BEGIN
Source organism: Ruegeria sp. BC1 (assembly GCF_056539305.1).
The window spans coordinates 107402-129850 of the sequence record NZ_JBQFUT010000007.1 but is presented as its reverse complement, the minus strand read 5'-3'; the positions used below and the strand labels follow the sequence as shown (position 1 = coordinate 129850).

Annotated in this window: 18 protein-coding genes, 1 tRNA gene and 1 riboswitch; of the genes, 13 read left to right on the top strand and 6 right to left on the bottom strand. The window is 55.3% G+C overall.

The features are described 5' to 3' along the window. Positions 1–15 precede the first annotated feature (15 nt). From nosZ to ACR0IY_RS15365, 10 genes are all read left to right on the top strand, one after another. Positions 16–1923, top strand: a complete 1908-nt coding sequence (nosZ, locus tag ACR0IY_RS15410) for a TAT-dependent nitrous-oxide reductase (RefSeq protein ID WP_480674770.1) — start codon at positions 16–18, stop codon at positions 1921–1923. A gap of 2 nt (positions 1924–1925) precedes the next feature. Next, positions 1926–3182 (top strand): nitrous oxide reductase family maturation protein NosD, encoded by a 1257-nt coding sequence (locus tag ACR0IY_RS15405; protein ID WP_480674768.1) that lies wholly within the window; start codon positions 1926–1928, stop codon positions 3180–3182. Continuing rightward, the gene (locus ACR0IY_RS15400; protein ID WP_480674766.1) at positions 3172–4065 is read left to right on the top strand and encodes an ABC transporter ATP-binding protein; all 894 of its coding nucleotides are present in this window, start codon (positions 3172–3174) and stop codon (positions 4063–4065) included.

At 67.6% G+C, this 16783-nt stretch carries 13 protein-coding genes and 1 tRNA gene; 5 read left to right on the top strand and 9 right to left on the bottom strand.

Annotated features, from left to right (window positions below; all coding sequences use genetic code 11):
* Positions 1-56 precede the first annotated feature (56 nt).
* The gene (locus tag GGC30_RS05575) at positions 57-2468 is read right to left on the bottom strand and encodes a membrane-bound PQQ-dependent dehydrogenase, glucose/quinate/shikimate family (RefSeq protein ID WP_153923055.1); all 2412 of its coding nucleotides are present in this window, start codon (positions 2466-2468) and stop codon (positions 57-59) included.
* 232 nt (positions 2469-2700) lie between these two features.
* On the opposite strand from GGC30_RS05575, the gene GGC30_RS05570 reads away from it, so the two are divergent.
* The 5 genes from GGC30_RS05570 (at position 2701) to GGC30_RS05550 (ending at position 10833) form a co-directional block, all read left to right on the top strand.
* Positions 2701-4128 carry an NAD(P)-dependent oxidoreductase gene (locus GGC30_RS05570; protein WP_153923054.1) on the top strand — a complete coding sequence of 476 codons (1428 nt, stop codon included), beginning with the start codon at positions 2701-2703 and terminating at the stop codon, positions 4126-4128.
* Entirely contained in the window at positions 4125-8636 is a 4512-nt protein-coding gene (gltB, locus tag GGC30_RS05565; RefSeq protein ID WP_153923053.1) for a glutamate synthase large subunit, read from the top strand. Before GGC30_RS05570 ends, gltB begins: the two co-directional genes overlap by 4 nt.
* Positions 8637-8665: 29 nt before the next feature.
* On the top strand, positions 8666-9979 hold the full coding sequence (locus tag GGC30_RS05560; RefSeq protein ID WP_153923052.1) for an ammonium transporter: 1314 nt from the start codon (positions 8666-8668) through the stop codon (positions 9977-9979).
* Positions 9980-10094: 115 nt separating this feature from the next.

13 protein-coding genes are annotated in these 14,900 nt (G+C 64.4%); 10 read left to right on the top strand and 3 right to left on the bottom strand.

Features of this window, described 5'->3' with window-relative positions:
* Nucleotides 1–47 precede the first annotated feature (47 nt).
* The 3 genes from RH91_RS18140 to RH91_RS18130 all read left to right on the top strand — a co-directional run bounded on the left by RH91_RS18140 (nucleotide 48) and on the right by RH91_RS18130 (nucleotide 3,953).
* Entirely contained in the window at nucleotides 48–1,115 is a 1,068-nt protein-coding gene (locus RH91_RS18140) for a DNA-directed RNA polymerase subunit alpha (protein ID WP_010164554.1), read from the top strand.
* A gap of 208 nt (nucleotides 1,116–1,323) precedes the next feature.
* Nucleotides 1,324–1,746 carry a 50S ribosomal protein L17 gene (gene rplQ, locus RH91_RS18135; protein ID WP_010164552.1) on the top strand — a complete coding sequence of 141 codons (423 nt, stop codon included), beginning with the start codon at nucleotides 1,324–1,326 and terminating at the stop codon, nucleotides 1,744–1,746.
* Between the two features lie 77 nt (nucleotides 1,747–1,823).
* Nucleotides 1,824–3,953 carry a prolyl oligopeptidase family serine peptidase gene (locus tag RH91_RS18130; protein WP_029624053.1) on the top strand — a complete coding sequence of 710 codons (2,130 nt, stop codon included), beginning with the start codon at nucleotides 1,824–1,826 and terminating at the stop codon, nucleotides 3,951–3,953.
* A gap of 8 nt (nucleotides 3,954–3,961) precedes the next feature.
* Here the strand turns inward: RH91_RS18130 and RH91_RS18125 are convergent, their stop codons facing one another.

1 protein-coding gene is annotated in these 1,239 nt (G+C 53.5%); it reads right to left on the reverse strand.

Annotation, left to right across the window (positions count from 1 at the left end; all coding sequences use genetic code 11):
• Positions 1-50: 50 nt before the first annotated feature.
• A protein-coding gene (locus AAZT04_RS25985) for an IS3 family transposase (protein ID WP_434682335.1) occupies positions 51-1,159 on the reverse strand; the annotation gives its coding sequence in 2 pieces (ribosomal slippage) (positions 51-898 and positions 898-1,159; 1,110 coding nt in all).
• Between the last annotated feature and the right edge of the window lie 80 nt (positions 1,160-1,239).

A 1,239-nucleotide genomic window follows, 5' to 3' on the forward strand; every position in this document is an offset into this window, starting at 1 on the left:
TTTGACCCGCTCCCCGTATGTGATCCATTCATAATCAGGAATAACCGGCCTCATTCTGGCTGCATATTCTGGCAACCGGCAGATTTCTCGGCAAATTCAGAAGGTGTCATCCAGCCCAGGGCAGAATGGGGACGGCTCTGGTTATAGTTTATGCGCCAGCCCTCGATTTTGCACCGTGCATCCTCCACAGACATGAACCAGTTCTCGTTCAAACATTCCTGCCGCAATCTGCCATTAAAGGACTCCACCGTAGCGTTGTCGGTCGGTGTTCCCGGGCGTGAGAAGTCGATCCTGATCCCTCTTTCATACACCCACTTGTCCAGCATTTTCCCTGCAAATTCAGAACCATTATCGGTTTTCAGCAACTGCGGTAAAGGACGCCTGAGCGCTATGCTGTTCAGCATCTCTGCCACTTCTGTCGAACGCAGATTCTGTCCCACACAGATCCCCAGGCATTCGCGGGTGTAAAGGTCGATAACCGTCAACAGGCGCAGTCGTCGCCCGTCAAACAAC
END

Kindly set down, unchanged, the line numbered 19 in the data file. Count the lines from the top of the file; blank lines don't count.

* Nucleotides 1–47 precede the first annotated feature (47 nt).